How Yoga Improves Body Image
New research explores the ways yoga can help or harm body image.
Posted Jun 06, 2020
The practice of yoga has been around for thousands of years, but researchers’ interest in how yoga might affect body image is relatively recent. Some evidence has shown that yoga can lead to a more positive body image. Other research has even suggested that yoga can be effectively incorporated into the treatment of eating disorders.
Researchers at Washington State University and Ohio State University recently published a new conceptual model of how the practice of yoga can create and support a positive body image. Based on dozens of studies on the topic, this model details the specific pathways through which yoga can shape your experience of your body.
The researchers focused their review on a concept called “positive embodiment.” Developed by psychologist Niva Piran, positive embodiment comprises several dimensions. It includes a feeling of comfort and ease within your body, or a sense of being “at home” in your body as you move around in the world and engage with it. Positive embodiment also involves a sense of agency — the knowledge that through your body you can have an impact on the world.
Those who experience positive embodiment tend to be in touch with their body’s desires and know how to effectively express those desires. They care for their bodies with compassion, nurture their bodies without harsh judgments, and engage in exercise that feels good.
Finally, positive embodiment involves living in your body as a subject rather than an object. In other words, you don’t accept cultural narratives that tell you your body exists simply for others to gaze at and evaluate. You reject harmful appearance norms and appreciate your body for what it does for you, not for how it looks. The authors of this new research identified several mechanisms through which practicing yoga might increase a sense of positive embodiment.
One of the most important ways the practice of yoga can promote a positive body image is by encouraging those who practice it to focus on how their body feels instead of how their body looks. Yoga teachers should encourage students to pay attention to the sensations of their bodies during yoga. Further, they should avoid drawing students’ attention to the appearance of their bodies.
Yoga may also improve body image by encouraging mindfulness. In general, mindfulness includes a nonjudgmental acceptance of and focus on the present. This way of being could extend to how yoga practitioners experience their body, leading them to be more accepting of their body and more in tune with how their body feels moment to moment.
Self-compassion is another possible mechanism through which yoga might encourage positive embodiment. In addition to mindfulness, self-compassion includes self-kindness and a sense of shared experiences with all humans. Research suggests that yoga practices that specifically develop mindfulness and self-compassion will be likely to improve body image.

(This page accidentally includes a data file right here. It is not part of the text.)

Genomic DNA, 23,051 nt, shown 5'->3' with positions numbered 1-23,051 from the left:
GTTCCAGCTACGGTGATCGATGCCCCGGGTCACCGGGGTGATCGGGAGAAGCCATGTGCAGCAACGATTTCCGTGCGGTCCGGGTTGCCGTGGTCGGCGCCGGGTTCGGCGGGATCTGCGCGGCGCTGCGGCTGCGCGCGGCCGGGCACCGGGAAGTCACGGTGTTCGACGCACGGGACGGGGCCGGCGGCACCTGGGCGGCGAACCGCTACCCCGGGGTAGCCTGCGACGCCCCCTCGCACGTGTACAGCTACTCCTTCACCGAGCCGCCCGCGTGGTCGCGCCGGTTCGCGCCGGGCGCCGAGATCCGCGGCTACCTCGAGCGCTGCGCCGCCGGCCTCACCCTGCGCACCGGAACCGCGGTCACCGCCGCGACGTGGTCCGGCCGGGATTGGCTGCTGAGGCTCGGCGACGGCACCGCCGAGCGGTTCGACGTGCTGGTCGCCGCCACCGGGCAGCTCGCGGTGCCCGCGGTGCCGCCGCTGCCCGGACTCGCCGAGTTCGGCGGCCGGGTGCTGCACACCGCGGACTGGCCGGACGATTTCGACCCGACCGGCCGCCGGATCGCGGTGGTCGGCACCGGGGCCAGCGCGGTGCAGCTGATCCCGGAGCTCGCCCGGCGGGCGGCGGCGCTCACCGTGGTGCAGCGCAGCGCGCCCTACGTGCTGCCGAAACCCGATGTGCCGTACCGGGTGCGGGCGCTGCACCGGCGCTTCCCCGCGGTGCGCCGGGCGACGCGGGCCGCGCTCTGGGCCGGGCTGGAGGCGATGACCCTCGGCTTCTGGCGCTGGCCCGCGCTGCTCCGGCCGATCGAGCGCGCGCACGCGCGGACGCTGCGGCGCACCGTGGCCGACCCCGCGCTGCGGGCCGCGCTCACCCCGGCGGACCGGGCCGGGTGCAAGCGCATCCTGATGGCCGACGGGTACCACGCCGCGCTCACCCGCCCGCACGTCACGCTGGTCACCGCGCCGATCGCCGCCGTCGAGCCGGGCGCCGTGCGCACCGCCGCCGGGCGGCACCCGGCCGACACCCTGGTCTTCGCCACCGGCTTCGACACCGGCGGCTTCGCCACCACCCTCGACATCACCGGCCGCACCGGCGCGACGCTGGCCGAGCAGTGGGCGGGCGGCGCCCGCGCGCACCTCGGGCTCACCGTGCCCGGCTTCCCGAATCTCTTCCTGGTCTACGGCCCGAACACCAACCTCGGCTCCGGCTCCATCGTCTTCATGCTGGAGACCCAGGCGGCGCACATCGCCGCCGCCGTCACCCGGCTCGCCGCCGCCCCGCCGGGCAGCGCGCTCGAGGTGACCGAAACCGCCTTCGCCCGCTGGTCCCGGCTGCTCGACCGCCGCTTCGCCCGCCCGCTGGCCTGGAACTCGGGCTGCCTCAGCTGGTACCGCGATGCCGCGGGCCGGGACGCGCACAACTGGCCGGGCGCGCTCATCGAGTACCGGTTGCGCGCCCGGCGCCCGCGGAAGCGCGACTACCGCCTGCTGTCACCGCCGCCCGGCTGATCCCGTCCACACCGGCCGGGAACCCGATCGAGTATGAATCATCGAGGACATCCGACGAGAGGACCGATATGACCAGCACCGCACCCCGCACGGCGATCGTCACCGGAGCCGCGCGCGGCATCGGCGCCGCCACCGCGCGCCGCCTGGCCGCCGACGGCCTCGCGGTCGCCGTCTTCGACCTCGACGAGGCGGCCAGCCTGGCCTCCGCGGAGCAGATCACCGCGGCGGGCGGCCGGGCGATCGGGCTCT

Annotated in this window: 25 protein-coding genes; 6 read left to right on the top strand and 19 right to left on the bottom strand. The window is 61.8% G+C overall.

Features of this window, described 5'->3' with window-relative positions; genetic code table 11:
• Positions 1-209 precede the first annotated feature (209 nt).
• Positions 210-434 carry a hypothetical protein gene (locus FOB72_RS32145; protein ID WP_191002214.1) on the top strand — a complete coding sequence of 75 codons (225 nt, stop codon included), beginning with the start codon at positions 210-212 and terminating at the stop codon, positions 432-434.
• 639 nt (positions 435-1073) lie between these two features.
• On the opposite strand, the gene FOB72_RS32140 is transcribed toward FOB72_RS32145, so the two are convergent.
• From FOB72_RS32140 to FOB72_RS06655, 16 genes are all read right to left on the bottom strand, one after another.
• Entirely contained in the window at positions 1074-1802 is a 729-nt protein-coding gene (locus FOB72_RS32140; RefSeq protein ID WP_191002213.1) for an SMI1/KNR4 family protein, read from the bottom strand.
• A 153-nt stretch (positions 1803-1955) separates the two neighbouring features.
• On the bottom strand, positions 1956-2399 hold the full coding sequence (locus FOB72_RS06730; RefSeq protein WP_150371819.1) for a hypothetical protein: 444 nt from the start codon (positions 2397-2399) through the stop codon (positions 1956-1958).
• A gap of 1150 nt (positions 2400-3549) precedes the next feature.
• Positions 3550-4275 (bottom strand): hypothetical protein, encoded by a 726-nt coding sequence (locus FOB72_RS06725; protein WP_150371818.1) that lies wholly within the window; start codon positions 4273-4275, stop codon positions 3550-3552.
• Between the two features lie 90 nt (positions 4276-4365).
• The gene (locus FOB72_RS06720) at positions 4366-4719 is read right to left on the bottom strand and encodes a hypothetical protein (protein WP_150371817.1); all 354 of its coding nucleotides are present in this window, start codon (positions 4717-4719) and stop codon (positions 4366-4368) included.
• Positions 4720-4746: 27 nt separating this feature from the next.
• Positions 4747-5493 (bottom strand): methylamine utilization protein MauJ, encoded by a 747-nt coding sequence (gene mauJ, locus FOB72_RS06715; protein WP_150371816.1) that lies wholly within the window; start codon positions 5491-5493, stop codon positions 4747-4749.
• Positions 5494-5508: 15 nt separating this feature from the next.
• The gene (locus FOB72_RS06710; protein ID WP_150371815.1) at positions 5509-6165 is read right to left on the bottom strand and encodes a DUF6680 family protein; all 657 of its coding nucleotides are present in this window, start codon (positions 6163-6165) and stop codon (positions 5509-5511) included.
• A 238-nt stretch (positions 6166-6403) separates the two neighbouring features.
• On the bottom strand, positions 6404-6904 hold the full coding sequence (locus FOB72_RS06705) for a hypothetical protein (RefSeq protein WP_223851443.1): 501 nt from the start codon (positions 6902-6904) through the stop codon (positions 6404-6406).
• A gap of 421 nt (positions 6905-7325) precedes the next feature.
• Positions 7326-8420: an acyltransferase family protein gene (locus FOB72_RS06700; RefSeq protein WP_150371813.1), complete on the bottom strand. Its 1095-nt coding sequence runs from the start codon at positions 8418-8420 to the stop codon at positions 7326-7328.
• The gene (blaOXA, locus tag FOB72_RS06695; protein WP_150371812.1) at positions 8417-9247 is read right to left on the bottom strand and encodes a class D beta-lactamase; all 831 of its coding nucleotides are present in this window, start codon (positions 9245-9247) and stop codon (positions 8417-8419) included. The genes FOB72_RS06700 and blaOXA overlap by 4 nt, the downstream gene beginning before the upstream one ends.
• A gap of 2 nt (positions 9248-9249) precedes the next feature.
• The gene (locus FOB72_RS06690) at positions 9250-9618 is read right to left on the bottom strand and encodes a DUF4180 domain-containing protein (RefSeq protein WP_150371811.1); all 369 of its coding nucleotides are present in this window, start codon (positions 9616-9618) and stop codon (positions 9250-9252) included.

The authors of this new research review identified additional mechanisms through which yoga can support positive embodiment. For example, research demonstrates that appreciating your body regardless of how it looks is a key component of positive body image. The right yoga practice can build this type of body appreciation. Yoga teachers who help students find the modifications they need for their bodies can also increase students’ feelings of bodily competence and self-efficacy, both of which are linked with a healthier body image.
Though most who practice yoga report that it improves their body image, a substantial minority of yoga practitioners report that it has harmed their body image. The authors of this new review remind readers that yoga practice can vary in key ways. In other words, not all yoga is created equal. Some approaches will encourage positive embodiment more than others.
For example, some yoga teachers create spaces that are truly welcoming to all bodies; others may send the message that yoga is only for people with certain body types (usually thin). The presence of mirrors in a yoga studio could encourage students to compare their bodies to others, which may undermine the positive effects of yoga on body image. Instructors who focus on how bodies look while practicing yoga or how yoga can alter the appearance of one’s body could have a similar negative effect. Research has suggested that yoga with a more mindful focus (i.e., attention to breathing and mindfulness) likely has more positive effects on body image than yoga focused on fitness.
Overall, a large body of research now suggests that yoga — when practiced under the right conditions — can facilitate a sense of positive embodiment. Positive embodiment feels good. On top of that, it encourages practices like intuitive eating, self-care, and exercising for enjoyment rather than from a sense of obligation. In other words, if you’re looking for a healthy way to connect with your body, give yoga a try. Just remember to keep the focus on how your body feels and what it does rather than how it looks.